I’ve come back to my methodology chapter, after burying my head in papers on social capital and social network theory for the last month. I never did end up getting any feedback on what I wrote in the last draft, but the break has given me some more perspective on my own writing. In short: not entirely terrible, but there’s a hell of a long way to go before it’s decent.
One of the sections that I’ve struggled to write about is the “ethnographic” research methods that I’ve used. I’m wary about using the term, as it carries a lot of baggage – I don’t want to be jumped on by old-school anthropologists insisting that a real ethnographer needs to spend six years in a Kenyan village, and that online observations are fundamentally different…
I found a copy of Robert Kozinets’ Netnography: Doing Ethnographic Research Online by random happenstance while in the library last week. The books I went there to find are more traditional resources on ethnography, but it’s been fascinating comparing them with the newer book.
In many ways, ethnography seems a good label for what I have been doing: I’ve spent the past two years embedded in the online communities that each business manager has joined, trying to understand how those communities work from the perspectives of the participants. In some of these I’m more of a traditional observer, in others I definitely participate to a larger extent. Particularly in Twitter, I’m using it myself (to keep in touch with people, contacting people before/after conferences or meetups, finding out news) while following all the different ways that each business manager is using the service. Access into some communities implies participation – profiles are public, and anything that you subscribe to/like/follow/etc gives those you’re watching an opportunity to watch you right back, or start up a conversation.
Kozinets argues that there’s a need for the newer label, as some areas are significantly different between “offline” and online ethnographic research. That blurry area around what constitutes participation and observation is one. Most of your data is natively digital: transcription errors aren’t a problem when you have every word used by the participants. It also affects the volume of data that can be used: depending on the source of the data, you could well pull the entire history of interactions between your study participants. That quickly turns data collection into much less of a problem than data management: it’s easy to get absolutely buried under reams of data that may or may not actually help you answer your research questions.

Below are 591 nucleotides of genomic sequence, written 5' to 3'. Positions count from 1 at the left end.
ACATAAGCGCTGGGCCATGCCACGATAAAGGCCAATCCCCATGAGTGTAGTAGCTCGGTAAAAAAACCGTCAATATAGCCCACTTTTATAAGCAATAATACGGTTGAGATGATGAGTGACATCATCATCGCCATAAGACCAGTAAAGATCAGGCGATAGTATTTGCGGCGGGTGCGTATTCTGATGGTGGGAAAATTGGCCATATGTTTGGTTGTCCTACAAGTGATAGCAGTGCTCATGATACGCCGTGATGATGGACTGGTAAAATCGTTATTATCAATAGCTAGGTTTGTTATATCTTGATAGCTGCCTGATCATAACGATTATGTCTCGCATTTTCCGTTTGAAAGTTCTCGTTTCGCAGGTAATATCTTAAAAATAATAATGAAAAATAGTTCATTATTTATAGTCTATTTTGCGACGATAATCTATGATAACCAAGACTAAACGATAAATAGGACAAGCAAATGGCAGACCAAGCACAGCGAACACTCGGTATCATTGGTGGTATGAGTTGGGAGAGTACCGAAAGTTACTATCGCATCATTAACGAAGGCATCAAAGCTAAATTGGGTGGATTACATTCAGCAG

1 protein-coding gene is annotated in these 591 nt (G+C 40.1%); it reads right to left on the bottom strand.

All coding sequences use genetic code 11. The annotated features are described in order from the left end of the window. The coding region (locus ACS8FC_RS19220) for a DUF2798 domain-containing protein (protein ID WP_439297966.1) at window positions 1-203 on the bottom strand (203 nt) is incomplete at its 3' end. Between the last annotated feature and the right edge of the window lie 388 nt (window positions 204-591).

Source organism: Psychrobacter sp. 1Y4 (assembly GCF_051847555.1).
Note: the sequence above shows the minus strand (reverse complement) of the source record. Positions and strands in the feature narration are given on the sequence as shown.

There are a few different names floating around. RMIT is starting its own centre for “Digital Ethnography.” Ethnographic online research, netnography, webnography and network ethnography have all been used as well. They may all be intended to mean similar things, but it’s difficult to tell exactly what any given author mean without reading their entire study.
Much like the quip about a language being “a dialect with an army and a navy,” successful methodologies are often jargon with a marketing department. In the case of netnography, the originator is a Professor of Marketing, backed up by many MBA students… since first mentioning the term on Twitter last week, people have started contacting me out of the blue, with links to Prof. Kozinets’ presentations and course material, and the term has already got a lot of traction. Being able to concisely express a set of shared understandings (approach, methods, standards) is what good labels are all about. So I’ll most likely adopt it to describe what I’ve been doing so far: observing and learning about communities that operate largely online, by embedding myself in them over a period of months or years.
Supriya mentioned in today’s meeting that I’m entering the “monastic phase” of my project, now: the final six months, where it’s pretty much expected that every waking moment will be filled by working on or thinking about my thesis. I think it’s an apt description – though other aspects of life will keep grinding relentlessly onwards, as I don’t have the luxury of taking six months off from the world.